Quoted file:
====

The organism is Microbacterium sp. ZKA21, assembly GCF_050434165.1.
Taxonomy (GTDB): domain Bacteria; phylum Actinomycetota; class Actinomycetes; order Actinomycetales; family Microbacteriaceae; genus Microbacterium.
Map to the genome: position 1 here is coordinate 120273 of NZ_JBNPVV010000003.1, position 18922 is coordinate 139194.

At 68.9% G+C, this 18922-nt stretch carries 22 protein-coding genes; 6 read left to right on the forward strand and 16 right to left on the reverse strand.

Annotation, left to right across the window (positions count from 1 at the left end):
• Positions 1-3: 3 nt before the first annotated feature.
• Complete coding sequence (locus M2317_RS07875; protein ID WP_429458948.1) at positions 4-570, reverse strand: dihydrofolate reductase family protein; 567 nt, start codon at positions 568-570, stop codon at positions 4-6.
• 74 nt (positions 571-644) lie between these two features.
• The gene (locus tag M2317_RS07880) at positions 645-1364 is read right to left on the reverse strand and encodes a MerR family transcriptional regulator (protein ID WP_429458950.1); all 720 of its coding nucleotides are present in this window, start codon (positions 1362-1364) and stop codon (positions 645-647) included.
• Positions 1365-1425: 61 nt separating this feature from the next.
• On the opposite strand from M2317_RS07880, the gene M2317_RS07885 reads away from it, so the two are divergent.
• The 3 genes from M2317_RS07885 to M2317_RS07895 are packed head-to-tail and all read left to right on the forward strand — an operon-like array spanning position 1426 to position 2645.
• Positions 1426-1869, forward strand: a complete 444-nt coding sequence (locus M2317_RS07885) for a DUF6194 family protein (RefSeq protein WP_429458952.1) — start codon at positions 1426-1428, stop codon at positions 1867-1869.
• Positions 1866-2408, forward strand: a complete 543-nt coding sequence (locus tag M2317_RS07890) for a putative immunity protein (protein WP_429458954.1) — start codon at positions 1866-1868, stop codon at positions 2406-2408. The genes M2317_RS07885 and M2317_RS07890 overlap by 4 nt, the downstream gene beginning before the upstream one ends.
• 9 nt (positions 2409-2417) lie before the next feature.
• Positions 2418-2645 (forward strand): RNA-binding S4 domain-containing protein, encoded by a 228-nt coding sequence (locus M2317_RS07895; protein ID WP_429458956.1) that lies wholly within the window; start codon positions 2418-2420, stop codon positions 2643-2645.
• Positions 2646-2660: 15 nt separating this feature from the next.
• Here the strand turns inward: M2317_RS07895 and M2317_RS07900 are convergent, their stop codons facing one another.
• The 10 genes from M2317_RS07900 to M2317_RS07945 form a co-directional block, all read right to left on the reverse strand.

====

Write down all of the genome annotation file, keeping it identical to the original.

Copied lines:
The organism is Microbacterium sp. ZKA21, assembly GCF_050434165.1.
Taxonomy (GTDB): domain Bacteria; phylum Actinomycetota; class Actinomycetes; order Actinomycetales; family Microbacteriaceae; genus Microbacterium.
Map to the genome: position 1 here is coordinate 120273 of NZ_JBNPVV010000003.1, position 18922 is coordinate 139194.

At 68.9% G+C, this 18922-nt stretch carries 22 protein-coding genes; 6 read left to right on the forward strand and 16 right to left on the reverse strand.

Annotation, left to right across the window (positions count from 1 at the left end):
• Positions 1-3: 3 nt before the first annotated feature.
• Complete coding sequence (locus M2317_RS07875; protein ID WP_429458948.1) at positions 4-570, reverse strand: dihydrofolate reductase family protein; 567 nt, start codon at positions 568-570, stop codon at positions 4-6.
• 74 nt (positions 571-644) lie between these two features.
• The gene (locus tag M2317_RS07880) at positions 645-1364 is read right to left on the reverse strand and encodes a MerR family transcriptional regulator (protein ID WP_429458950.1); all 720 of its coding nucleotides are present in this window, start codon (positions 1362-1364) and stop codon (positions 645-647) included.
• Positions 1365-1425: 61 nt separating this feature from the next.
• On the opposite strand from M2317_RS07880, the gene M2317_RS07885 reads away from it, so the two are divergent.
• The 3 genes from M2317_RS07885 to M2317_RS07895 are packed head-to-tail and all read left to right on the forward strand — an operon-like array spanning position 1426 to position 2645.
• Positions 1426-1869, forward strand: a complete 444-nt coding sequence (locus M2317_RS07885) for a DUF6194 family protein (RefSeq protein WP_429458952.1) — start codon at positions 1426-1428, stop codon at positions 1867-1869.
• Positions 1866-2408, forward strand: a complete 543-nt coding sequence (locus tag M2317_RS07890) for a putative immunity protein (protein WP_429458954.1) — start codon at positions 1866-1868, stop codon at positions 2406-2408. The genes M2317_RS07885 and M2317_RS07890 overlap by 4 nt, the downstream gene beginning before the upstream one ends.
• 9 nt (positions 2409-2417) lie before the next feature.
• Positions 2418-2645 (forward strand): RNA-binding S4 domain-containing protein, encoded by a 228-nt coding sequence (locus M2317_RS07895; protein ID WP_429458956.1) that lies wholly within the window; start codon positions 2418-2420, stop codon positions 2643-2645.
• Positions 2646-2660: 15 nt separating this feature from the next.
• Here the strand turns inward: M2317_RS07895 and M2317_RS07900 are convergent, their stop codons facing one another.
• The 10 genes from M2317_RS07900 to M2317_RS07945 form a co-directional block, all read right to left on the reverse strand.